Background: Household surveys are important tools for monitoring the malaria disease burden and measuring impact of malaria control interventions with parasite prevalence as the primary metric. However, estimates of parasite prevalence are dependent on a number of factors including the method used to detect parasites, age of the population sampled, and level of immunity. To better understand the influence of diagnostics, age, and endemicity on estimates of parasite prevalence and how these change over time, community-based surveys were performed for two consecutive years in three settings and the sensitivities of microscopy and immunochromatographic rapid diagnostic tests (RDTs) were assessed, considering polymerase chain reaction (PCR) as the gold standard.
Methods: Surveys were conducted over the same two-month period in 2012 and 2013 in each of three sub-counties in Uganda: Nagongera in Tororo District (January-February), Walukuba in Jinja District (March-April), and Kihihi in Kanungu District (May-June). In each sub-county, 200 households were randomly enrolled and a household questionnaire capturing information on demographics, use of malaria prevention methods, and proxy indicators of wealth was administered to the head of the household. Finger-prick blood samples were obtained for RDTs, measurement of hemoglobin, thick and thin blood smears, and to store samples on filter paper.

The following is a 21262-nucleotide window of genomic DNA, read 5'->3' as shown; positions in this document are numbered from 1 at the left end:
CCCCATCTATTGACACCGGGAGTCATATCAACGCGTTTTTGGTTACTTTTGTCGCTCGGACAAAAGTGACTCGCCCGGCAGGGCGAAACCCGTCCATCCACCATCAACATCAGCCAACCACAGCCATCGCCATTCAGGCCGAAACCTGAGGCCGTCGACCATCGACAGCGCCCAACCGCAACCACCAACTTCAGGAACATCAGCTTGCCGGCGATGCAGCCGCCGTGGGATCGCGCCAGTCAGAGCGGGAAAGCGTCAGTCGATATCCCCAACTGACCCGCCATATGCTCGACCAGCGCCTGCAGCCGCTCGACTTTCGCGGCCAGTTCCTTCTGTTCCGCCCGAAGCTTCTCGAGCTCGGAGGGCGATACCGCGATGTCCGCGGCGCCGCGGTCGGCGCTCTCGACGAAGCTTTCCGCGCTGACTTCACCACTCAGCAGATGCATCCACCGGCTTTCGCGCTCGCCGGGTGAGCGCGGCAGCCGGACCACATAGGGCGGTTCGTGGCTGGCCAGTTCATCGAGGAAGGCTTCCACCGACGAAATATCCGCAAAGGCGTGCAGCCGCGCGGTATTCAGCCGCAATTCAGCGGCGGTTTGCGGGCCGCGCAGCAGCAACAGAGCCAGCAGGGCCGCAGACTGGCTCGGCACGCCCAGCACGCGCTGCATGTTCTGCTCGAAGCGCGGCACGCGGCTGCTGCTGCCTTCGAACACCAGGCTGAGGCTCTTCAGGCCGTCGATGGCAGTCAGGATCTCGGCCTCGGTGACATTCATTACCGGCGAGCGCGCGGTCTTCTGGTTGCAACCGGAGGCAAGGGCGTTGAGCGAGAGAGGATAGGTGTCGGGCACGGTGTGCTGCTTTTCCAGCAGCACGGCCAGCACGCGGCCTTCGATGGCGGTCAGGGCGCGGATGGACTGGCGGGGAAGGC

Results: A total of 1200 households were surveyed and 4433 participants were included in the analysis. Compared to PCR, the sensitivity of microscopy was low (65.3% in Nagongera, 49.6% in Walukuba and 40.9% in Kihihi) and decreased with increasing age. The specificity of microscopy was over 98% at all sites and did not vary with age or year. Relative differences in parasite prevalence across different age groups, study sites, and years were similar for microscopy and PCR. The sensitivity of RDTs was similar across the three sites (range 77.2-82.8%), was consistently higher than microscopy (p < 0.001 for all pairwise comparisons), and decreased with increasing age. The specificity of RDTs was lower than microscopy (76.3% in Nagongera, 86.3% in Walukuba, and 83.5% in Kihihi) and varied significantly by year and age. Relative differences in parasite prevalence across age groups and study years differed for RDTs compared to microscopy and PCR.
Conclusion: Malaria prevalence estimates varied with diagnostic test, age, and transmission intensity. It is important to consider the effects of these parameters when designing and interpreting community-based surveys.